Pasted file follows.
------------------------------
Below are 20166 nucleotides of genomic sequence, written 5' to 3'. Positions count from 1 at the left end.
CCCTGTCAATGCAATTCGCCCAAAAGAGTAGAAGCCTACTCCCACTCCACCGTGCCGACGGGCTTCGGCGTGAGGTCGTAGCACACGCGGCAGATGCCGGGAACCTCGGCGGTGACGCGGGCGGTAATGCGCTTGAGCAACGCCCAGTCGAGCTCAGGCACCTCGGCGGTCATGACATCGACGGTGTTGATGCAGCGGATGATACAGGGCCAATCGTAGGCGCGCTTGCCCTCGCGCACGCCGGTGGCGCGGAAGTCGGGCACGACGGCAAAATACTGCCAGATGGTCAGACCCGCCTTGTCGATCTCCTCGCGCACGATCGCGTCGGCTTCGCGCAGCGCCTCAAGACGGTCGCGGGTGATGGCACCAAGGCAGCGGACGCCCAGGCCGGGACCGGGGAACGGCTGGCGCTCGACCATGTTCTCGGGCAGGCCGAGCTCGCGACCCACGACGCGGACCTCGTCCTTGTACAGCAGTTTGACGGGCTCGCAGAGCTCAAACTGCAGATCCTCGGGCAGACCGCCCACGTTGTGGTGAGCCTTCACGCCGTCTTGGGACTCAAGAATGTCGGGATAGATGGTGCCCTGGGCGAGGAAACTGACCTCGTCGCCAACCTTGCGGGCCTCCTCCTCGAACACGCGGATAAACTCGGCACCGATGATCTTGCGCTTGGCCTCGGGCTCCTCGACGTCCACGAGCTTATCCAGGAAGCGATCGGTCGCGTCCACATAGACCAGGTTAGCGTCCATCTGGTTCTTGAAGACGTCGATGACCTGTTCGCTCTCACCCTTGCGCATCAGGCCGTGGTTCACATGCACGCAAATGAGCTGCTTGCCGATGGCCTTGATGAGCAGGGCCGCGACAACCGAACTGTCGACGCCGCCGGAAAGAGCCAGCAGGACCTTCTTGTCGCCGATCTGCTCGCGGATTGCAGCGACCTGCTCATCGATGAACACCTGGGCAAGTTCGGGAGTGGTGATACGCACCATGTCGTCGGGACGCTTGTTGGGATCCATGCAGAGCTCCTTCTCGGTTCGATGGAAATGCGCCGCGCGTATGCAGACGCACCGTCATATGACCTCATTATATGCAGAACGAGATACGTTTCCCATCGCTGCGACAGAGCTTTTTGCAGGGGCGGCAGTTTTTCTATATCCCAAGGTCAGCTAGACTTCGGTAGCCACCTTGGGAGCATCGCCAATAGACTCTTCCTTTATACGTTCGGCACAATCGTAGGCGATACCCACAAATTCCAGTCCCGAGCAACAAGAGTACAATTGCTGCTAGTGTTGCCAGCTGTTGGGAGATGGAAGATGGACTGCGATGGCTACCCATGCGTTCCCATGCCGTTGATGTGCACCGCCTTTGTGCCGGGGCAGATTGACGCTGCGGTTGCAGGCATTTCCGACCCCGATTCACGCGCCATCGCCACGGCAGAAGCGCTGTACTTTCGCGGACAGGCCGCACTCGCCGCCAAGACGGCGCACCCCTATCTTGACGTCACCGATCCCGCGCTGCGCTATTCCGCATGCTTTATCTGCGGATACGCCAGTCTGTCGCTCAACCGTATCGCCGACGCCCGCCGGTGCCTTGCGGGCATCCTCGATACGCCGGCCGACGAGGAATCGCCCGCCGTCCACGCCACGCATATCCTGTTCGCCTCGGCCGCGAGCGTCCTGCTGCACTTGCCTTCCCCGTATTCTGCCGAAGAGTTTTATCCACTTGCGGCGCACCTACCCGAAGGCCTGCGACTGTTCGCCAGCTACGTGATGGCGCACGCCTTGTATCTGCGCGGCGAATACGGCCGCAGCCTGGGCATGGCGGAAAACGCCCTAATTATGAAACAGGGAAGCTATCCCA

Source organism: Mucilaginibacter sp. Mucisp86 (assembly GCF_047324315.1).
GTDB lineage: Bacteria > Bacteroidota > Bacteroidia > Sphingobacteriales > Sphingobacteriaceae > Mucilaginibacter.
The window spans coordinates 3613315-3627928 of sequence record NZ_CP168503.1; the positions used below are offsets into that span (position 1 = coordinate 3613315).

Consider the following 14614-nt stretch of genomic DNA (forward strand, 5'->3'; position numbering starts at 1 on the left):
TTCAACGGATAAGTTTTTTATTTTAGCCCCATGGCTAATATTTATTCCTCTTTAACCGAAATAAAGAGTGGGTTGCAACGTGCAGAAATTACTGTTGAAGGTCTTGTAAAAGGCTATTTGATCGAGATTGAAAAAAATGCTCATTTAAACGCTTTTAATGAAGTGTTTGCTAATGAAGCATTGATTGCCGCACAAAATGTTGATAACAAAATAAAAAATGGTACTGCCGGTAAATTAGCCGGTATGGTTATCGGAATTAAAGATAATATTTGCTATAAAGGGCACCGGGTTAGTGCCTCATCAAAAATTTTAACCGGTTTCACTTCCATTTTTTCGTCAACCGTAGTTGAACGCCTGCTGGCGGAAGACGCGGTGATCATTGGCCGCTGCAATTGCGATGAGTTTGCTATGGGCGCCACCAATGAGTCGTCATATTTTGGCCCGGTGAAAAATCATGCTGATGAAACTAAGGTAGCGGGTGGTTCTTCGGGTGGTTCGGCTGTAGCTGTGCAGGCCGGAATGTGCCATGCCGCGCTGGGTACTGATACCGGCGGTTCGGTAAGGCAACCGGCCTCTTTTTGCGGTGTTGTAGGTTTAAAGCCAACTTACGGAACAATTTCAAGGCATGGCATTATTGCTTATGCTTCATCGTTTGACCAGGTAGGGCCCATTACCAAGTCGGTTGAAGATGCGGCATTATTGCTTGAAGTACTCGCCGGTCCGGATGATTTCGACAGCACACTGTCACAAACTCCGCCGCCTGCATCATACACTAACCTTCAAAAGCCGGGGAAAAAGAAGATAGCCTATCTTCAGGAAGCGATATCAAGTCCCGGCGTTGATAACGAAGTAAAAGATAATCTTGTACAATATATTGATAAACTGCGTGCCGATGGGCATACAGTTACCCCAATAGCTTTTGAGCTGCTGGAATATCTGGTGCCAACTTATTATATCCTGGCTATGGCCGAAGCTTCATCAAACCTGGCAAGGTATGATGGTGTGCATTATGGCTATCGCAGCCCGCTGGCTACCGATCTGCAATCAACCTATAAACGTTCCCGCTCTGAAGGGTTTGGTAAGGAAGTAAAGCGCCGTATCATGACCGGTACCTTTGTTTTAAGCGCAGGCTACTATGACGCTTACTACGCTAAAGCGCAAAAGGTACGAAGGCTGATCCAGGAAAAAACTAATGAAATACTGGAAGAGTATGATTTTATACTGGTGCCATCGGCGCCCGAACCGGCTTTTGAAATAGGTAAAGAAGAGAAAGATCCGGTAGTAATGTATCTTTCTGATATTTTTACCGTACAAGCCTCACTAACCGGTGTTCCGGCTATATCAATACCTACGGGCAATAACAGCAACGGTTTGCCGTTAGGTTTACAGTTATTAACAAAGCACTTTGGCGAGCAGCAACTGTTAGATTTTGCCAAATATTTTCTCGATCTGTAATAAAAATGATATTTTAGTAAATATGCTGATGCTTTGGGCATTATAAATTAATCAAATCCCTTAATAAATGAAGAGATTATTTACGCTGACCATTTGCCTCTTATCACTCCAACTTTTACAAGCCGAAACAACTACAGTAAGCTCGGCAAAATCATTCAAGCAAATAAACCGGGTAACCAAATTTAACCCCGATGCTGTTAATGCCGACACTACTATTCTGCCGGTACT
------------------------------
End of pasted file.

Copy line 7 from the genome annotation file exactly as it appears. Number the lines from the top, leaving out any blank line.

TTCAACGGATAAGTTTTTTATTTTAGCCCCATGGCTAATATTTATTCCTCTTTAACCGAAATAAAGAGTGGGTTGCAACGTGCAGAAATTACTGTTGAAGGTCTTGTAAAAGGCTATTTGATCGAGATTGAAAAAAATGCTCATTTAAACGCTTTTAATGAAGTGTTTGCTAATGAAGCATTGATTGCCGCACAAAATGTTGATAACAAAATAAAAAATGGTACTGCCGGTAAATTAGCCGGTATGGTTATCGGAATTAAAGATAATATTTGCTATAAAGGGCACCGGGTTAGTGCCTCATCAAAAATTTTAACCGGTTTCACTTCCATTTTTTCGTCAACCGTAGTTGAACGCCTGCTGGCGGAAGACGCGGTGATCATTGGCCGCTGCAATTGCGATGAGTTTGCTATGGGCGCCACCAATGAGTCGTCATATTTTGGCCCGGTGAAAAATCATGCTGATGAAACTAAGGTAGCGGGTGGTTCTTCGGGTGGTTCGGCTGTAGCTGTGCAGGCCGGAATGTGCCATGCCGCGCTGGGTACTGATACCGGCGGTTCGGTAAGGCAACCGGCCTCTTTTTGCGGTGTTGTAGGTTTAAAGCCAACTTACGGAACAATTTCAAGGCATGGCATTATTGCTTATGCTTCATCGTTTGACCAGGTAGGGCCCATTACCAAGTCGGTTGAAGATGCGGCATTATTGCTTGAAGTACTCGCCGGTCCGGATGATTTCGACAGCACACTGTCACAAACTCCGCCGCCTGCATCATACACTAACCTTCAAAAGCCGGGGAAAAAGAAGATAGCCTATCTTCAGGAAGCGATATCAAGTCCCGGCGTTGATAACGAAGTAAAAGATAATCTTGTACAATATATTGATAAACTGCGTGCCGATGGGCATACAGTTACCCCAATAGCTTTTGAGCTGCTGGAATATCTGGTGCCAACTTATTATATCCTGGCTATGGCCGAAGCTTCATCAAACCTGGCAAGGTATGATGGTGTGCATTATGGCTATCGCAGCCCGCTGGCTACCGATCTGCAATCAACCTATAAACGTTCCCGCTCTGAAGGGTTTGGTAAGGAAGTAAAGCGCCGTATCATGACCGGTACCTTTGTTTTAAGCGCAGGCTACTATGACGCTTACTACGCTAAAGCGCAAAAGGTACGAAGGCTGATCCAGGAAAAAACTAATGAAATACTGGAAGAGTATGATTTTATACTGGTGCCATCGGCGCCCGAACCGGCTTTTGAAATAGGTAAAGAAGAGAAAGATCCGGTAGTAATGTATCTTTCTGATATTTTTACCGTACAAGCCTCACTAACCGGTGTTCCGGCTATATCAATACCTACGGGCAATAACAGCAACGGTTTGCCGTTAGGTTTACAGTTATTAACAAAGCACTTTGGCGAGCAGCAACTGTTAGATTTTGCCAAATATTTTCTCGATCTGTAATAAAAATGATATTTTAGTAAATATGCTGATGCTTTGGGCATTATAAATTAATCAAATCCCTTAATAAATGAAGAGATTATTTACGCTGACCATTTGCCTCTTATCACTCCAACTTTTACAAGCCGAAACAACTACAGTAAGCTCGGCAAAATCATTCAAGCAAATAAACCGGGTAACCAAATTTAACCCCGATGCTGTTAATGCCGACACTACTATTCTGCCGGTACT